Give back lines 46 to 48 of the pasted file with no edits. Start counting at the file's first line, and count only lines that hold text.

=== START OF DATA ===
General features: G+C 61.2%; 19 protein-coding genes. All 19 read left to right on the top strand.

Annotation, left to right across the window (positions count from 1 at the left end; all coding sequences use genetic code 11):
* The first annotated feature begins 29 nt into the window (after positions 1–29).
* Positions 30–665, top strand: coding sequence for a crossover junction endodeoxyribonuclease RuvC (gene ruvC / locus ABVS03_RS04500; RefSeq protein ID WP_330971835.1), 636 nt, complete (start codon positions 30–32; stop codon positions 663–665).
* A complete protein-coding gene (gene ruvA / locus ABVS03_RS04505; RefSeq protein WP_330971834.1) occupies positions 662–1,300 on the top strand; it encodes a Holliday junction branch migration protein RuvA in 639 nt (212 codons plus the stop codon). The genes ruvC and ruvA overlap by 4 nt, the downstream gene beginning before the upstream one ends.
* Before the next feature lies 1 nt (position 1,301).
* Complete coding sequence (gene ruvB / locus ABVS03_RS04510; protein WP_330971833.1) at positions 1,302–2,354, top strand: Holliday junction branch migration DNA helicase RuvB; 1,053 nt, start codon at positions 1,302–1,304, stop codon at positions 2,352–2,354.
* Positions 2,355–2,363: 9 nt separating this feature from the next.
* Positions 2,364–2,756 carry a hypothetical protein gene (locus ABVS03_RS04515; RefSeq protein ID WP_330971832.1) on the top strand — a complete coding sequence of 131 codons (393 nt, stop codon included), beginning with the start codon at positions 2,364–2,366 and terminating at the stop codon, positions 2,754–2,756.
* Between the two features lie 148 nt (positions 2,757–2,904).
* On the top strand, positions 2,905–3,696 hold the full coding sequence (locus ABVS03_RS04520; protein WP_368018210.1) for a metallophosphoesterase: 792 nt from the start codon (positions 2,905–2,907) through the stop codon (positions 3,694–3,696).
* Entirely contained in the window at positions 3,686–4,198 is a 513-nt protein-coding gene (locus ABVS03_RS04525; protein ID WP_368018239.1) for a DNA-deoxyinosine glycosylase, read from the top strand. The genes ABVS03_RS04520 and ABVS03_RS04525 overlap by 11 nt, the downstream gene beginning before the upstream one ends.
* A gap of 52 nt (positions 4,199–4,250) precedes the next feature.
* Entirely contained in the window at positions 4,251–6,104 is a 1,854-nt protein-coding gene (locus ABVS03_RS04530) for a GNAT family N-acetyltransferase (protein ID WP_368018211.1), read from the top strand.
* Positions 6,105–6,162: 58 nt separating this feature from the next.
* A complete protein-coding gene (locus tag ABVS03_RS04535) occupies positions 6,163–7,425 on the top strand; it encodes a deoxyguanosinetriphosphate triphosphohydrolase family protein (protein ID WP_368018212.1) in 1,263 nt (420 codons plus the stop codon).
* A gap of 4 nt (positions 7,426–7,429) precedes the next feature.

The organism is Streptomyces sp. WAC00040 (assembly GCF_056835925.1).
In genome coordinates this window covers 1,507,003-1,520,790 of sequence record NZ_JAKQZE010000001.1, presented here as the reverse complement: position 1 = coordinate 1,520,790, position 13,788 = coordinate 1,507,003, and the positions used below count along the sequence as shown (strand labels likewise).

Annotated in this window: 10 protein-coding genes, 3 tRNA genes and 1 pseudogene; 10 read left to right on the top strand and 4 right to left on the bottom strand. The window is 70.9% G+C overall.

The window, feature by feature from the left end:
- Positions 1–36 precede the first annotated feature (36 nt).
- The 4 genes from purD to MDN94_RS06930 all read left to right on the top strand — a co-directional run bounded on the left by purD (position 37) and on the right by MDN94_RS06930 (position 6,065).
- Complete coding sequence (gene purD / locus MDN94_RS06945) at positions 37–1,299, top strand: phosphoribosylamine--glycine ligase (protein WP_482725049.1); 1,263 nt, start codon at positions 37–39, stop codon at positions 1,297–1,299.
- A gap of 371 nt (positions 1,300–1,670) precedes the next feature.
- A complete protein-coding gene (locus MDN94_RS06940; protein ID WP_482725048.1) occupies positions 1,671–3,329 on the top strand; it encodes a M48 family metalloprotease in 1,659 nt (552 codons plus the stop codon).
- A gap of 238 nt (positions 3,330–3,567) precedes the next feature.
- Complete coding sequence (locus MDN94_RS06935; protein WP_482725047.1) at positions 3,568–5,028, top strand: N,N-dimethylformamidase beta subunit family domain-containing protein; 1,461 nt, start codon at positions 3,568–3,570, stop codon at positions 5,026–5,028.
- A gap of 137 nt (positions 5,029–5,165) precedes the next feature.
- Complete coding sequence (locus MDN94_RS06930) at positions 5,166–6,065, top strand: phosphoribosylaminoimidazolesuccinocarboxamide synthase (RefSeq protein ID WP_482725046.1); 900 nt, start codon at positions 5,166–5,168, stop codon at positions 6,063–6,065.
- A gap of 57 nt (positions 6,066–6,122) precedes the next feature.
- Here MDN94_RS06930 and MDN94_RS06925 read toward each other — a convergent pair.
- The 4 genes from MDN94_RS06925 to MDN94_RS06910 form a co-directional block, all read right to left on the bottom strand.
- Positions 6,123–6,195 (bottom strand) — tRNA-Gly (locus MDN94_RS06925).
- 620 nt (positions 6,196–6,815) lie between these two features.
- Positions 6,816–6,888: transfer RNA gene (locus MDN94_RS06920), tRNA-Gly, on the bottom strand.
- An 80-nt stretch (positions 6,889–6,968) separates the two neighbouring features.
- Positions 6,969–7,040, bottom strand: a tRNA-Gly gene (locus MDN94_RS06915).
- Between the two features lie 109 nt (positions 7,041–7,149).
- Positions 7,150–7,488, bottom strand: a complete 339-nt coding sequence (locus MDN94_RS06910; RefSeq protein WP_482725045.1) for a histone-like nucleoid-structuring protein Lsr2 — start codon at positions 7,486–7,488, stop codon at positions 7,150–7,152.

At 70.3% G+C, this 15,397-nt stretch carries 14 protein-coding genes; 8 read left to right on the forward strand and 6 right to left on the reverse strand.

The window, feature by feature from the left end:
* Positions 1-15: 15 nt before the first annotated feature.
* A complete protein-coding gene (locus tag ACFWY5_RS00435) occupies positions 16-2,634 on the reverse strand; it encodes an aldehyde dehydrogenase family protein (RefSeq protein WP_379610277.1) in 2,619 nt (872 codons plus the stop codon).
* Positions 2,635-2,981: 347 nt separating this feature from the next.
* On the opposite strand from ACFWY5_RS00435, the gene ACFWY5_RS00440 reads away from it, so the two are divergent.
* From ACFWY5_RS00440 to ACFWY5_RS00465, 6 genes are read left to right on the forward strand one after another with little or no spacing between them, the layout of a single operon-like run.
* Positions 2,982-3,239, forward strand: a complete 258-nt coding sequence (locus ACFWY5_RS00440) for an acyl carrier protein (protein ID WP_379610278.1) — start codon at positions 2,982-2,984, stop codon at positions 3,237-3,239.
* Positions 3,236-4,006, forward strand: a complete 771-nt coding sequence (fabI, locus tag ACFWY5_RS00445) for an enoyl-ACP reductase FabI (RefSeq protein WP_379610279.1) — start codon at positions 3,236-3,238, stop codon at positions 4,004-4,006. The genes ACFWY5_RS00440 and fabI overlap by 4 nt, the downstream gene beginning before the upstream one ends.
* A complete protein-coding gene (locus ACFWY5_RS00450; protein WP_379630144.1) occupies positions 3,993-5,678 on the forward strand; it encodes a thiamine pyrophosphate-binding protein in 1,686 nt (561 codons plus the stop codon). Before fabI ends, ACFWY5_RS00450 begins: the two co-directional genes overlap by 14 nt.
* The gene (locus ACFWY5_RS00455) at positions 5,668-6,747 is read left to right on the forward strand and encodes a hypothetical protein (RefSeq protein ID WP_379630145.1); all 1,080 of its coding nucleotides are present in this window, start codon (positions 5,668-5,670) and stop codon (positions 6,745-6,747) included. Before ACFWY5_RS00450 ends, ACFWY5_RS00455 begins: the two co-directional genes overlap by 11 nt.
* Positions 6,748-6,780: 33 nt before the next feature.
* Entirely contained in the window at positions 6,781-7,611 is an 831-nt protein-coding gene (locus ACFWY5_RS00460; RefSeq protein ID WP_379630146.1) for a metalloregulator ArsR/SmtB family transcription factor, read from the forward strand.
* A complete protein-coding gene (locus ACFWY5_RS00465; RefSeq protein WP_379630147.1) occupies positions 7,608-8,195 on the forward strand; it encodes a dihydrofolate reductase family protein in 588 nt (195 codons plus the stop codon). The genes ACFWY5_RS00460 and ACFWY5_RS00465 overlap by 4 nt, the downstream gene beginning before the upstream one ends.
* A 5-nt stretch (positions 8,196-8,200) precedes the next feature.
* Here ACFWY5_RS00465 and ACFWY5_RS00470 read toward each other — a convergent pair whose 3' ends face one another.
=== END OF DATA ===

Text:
* On the opposite strand from ACFWY5_RS00435, the gene ACFWY5_RS00440 reads away from it, so the two are divergent.
* From ACFWY5_RS00440 to ACFWY5_RS00465, 6 genes are read left to right on the forward strand one after another with little or no spacing between them, the layout of a single operon-like run.
* Positions 2,982-3,239, forward strand: a complete 258-nt coding sequence (locus ACFWY5_RS00440) for an acyl carrier protein (protein ID WP_379610278.1) — start codon at positions 2,982-2,984, stop codon at positions 3,237-3,239.